Microsoft may boldly go where no one has gone before.

At a demonstration in China on Oct. 25, Microsoft's chief research officer Rick Rashid revealed a new technology seemingly straight out of "Star Trek." In the classic sci-fi television show, a gadget known as the "universal translator" (as seen here) was used to decipher languages in the 22nd century. And now, Microsoft has created a program that takes spoken English and translates it to spoken Chinese in real time.

Pretty futuristic, right?

"In the realm of natural user interfaces, the single most important one -- yet also one of the most difficult for computers -- is that of human speech," Rashid wrote on the company's blog.

Let's let the translator speak (pun intended) for itself. Watch below to hear Rashid's speech translated into spoken Chinese on stage (the fun starts around the 6-minute mark):

Speech recognition has made achingly slow progress, as Rashid tells it. First, speech recognition was done by matching waves from spoken sounds with those known to be associated with certain words. In the 1970s, scientists built statistical speech models by analyzing many speakers' voices.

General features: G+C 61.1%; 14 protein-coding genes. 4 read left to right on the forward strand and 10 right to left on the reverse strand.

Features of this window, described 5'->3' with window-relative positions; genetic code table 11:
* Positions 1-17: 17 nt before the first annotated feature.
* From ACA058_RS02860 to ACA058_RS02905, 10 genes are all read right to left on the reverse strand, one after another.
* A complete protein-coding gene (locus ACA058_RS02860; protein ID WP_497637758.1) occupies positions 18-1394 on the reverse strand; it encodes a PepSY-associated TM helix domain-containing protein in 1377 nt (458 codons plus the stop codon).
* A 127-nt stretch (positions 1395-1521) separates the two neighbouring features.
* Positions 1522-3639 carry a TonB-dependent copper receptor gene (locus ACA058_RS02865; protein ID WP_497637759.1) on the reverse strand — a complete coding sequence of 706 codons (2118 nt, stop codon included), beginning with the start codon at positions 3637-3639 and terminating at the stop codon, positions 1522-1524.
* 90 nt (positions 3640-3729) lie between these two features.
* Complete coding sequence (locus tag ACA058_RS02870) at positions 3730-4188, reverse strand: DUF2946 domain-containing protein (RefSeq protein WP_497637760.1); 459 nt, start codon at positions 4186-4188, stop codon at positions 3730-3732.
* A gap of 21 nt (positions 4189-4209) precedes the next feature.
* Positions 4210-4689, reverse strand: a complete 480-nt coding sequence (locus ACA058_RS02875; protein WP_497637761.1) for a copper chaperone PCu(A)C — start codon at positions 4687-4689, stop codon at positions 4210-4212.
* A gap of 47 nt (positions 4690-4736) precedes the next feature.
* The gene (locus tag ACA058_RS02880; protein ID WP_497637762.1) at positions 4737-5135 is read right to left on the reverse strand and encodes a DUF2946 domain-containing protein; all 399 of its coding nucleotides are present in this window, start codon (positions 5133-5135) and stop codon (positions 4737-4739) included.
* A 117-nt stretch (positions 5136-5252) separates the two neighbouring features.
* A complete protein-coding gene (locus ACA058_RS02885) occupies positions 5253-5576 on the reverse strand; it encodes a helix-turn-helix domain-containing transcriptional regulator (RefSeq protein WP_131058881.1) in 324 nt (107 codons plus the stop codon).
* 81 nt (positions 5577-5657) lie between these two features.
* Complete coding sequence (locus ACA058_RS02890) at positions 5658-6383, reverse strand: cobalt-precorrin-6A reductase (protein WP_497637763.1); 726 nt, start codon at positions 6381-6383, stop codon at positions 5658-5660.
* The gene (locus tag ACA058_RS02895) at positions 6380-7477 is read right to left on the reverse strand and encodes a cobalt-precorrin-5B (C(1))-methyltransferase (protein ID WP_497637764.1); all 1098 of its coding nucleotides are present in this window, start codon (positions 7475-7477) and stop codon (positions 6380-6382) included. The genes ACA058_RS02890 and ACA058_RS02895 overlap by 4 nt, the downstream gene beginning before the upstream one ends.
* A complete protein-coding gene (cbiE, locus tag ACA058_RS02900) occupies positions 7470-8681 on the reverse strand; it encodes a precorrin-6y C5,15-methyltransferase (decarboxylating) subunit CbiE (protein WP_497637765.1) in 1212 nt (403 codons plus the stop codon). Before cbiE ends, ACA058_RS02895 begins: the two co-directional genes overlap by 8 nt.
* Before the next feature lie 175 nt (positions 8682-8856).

In 2010, Microsoft made another breakthrough, it says, by analyzing speech with computer programs that patterned themselves on human behavior. Microsoft says it was able to "reduce the word error rate for speech by over 30 percent compared to previous methods."

The MIT Technology Review notes that the tech giant has previously demonstrated "synthesized speech to match a person's voice," but the prototype was only able to speak typed text. This latest translator quickly understands spoken words (which is a feat in itself), while also picking up on the cadence of a user's voice.

"In other words, we may not have to wait until the 22nd century for a usable equivalent of 'Star Trek’s universal translator," Rashid said. "[A]nd we can also hope that as barriers to understanding language are removed, barriers to understanding each other might also be removed."

Of course, Microsoft has plenty of competition in the realm of voice recognition software. Apple has produced Siri, the iPhone's voice-controlled assistant, while Google has created the Google Search voice app, dubbed the "Siri Killer." But both consumer products are still rife with errors, leading some customers to mock these services via Tumblr and snarky blogs.

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